COVID-19: Research Update XI
Will McIntosh, Ph.D
Global Head of Research
John Kirk, CAIA, CCIM
Senior Director, Research
Mark Fitzgerald, CFA, CAIA
Executive Director, Research
Senior Associate, Research
Senior Associate, Research
As the economic and real estate conditions continue to evolve in the wake of COVID-19, many questions persist among market participants. The following includes several of the issues that we have contemplated in recent weeks:
What does the recent labor market data suggest about the U.S. economic recovery?
Labor conditions have performed better than expected in recent weeks, but the economy has a long way to go before it fully recovers. Weekly jobless claims reached 884,000 for the week ended September 5th, marking the second consecutive week in which they were below the one million threshold. At the same time, the employment market added 1.4 million jobs in August, and the unemployment rate declined to 8.4% from 10.2% in July. However, more than 29 million workers are still receiving some form of unemployment benefits, and this figure has consistently ranged between 27-32 million since early May. From a broader economic perspective, the Moody’s Analytics & CNN Business Back-to-Normal Index, which measures the economy against its pre-pandemic level, suggests activity bottomed at 59.2% in mid-April and is currently at 78.8% – or about 21% below where it was before the pandemic. While it appears that the worst of the economic slide has passed, significant downside risks will persist until the virus is under control.
Have inflation expectations changed given the reopening of state economies in recent months?
U.S. consumer price inflation continued to trend in a healthy direction in August, though the initial bounce from state economies reopening appears to be fading. The core CPI recorded its third straight month-over-month increase after declining for three consecutive months from March to May. Thus, the odds of a deflationary spiral appear less threatening now that economic activity has begun to rebound. Still, the most intriguing news regarding inflation has to do with the Fed’s decision to change its policy framework by adopting average inflation targeting. While the move is dovish and signals that more stimulus is likely to come, it also implies that the Fed will allow (or possibly push) inflation above its target of 2% over the cycle. Moreover, because of the new change in the Fed’s policy framework, Capital Economics predicts that the first rate hike of this cycle will not occur until 2024 at the earliest. Thus, the impact of a prolonged low interest rate environment will reverberate through the financial markets, including the commercial real estate sector, as investors search for yield.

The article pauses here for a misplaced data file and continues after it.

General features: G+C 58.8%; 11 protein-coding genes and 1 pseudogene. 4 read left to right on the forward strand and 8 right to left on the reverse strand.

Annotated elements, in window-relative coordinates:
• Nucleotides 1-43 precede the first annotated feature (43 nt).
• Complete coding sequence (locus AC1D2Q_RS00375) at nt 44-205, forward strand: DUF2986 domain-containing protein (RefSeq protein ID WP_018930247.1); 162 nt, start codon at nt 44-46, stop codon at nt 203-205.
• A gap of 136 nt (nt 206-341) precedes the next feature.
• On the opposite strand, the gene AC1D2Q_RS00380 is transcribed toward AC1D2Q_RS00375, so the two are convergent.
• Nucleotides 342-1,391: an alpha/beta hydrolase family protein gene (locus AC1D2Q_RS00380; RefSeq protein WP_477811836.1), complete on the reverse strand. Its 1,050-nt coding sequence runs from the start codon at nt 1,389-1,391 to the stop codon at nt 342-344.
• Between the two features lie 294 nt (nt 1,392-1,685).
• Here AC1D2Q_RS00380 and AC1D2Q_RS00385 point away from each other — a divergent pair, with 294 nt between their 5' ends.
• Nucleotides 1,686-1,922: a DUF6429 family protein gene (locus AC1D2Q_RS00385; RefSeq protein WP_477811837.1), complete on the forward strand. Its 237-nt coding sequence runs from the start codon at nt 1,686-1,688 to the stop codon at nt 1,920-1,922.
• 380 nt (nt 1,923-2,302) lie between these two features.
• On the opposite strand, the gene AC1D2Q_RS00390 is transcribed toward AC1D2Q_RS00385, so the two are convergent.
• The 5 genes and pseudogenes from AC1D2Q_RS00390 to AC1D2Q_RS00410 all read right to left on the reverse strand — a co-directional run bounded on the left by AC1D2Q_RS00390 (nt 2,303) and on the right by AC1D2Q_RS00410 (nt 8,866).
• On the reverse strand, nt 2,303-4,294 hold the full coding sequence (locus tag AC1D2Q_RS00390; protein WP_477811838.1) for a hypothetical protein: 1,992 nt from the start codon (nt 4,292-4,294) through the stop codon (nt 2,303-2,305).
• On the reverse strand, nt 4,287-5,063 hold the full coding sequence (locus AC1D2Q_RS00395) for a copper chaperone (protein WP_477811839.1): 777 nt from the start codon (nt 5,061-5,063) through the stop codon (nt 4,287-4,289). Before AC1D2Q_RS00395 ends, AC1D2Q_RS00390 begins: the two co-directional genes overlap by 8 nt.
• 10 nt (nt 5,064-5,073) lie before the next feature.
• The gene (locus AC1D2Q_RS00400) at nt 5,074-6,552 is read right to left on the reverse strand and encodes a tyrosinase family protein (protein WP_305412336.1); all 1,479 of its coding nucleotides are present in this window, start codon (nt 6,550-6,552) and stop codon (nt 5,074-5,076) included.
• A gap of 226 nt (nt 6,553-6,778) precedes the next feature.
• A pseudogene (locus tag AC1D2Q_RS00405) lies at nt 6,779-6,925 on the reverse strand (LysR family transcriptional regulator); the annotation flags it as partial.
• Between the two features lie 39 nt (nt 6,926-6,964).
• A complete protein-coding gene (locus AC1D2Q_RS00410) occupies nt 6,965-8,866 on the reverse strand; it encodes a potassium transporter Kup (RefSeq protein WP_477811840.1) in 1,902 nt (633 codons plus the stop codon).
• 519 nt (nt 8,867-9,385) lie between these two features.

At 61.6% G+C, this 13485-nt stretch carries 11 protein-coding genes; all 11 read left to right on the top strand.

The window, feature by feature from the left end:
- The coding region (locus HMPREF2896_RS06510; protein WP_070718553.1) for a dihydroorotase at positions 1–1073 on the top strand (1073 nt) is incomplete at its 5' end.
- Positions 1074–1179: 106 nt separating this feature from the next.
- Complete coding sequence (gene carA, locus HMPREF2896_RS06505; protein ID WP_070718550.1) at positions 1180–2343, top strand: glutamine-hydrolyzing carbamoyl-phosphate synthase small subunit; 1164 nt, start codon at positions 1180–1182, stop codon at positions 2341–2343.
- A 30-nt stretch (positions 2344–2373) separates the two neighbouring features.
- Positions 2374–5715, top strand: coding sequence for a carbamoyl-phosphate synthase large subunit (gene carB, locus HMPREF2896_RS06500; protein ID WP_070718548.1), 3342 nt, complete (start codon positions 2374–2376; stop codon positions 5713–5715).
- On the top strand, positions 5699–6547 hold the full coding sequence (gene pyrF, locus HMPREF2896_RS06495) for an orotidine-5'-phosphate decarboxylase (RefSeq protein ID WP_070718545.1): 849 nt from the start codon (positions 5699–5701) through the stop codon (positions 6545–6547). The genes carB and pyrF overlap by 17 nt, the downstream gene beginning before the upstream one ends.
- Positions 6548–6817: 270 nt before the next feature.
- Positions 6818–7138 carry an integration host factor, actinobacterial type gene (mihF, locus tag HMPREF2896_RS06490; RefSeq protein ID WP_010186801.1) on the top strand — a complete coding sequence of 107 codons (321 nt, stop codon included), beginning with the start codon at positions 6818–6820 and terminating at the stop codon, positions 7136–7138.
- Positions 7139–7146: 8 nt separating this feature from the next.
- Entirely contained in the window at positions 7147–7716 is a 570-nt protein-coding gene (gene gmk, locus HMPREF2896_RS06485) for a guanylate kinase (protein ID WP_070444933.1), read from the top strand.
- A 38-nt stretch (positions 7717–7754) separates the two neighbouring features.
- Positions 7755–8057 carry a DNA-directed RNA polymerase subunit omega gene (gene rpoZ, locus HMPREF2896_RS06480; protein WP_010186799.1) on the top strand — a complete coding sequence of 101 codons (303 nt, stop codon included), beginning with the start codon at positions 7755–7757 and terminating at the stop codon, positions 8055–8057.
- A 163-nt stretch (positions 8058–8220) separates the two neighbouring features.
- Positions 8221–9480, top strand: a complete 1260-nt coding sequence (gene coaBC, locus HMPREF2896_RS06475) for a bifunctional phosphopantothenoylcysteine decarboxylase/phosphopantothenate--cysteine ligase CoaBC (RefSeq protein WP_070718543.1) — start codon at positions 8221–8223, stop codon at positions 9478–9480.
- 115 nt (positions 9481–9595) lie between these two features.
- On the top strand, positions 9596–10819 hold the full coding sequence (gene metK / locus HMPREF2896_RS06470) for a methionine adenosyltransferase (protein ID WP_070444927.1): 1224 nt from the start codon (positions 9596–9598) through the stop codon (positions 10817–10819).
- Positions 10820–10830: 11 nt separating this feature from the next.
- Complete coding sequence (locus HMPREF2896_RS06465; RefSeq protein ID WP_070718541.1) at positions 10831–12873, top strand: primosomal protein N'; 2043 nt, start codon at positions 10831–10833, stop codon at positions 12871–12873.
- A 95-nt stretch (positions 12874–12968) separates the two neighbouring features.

What are near term return expectations for commercial real estate?
The Pension Real Estate Association (PREA) third-quarter consensus survey forecast indicates pension fund investors expect the overall NCREIF Property Index (NPI) total return to decline by 2.7% in 2020, which is a 130 basis point improvement from the second-quarter survey. PREA survey responders remain optimistic that the NPI will rebound over the next few years – delivering a 2.5% total return in 2021 and 7.3% in 2022. As one might expect, retail properties are projected to be most severely impacted by the pandemic, declining by 11.4% this year and 1.1% in 2021 before eventually rebounding to 5.8% in 2022. The office sector is expected to plunge into negative territory in 2020 with a -2.6% total return. However, positive growth is expected over the next two years, at 1.0% in 2021 and then 7.0% in 2022. Apartment properties are forecast to slide by 0.9% in 2020 before rebounding back to 4.9% in 2021 and 7.9% the following year. The industrial sector remains the only major property type forecast to post positive total returns this year, at 3.5%, followed by 6.2% next year and 8.9% in 2022. Ultimately, we agree with the overall sentiment of the survey that suggests the commercial real estate market will be on a healthy footing by 2022. However, survey participants may be underestimating the impact that the increased capital flows chasing real estate will have on returns over the next few years, especially given the slow growth and prolonged low interest rate environment.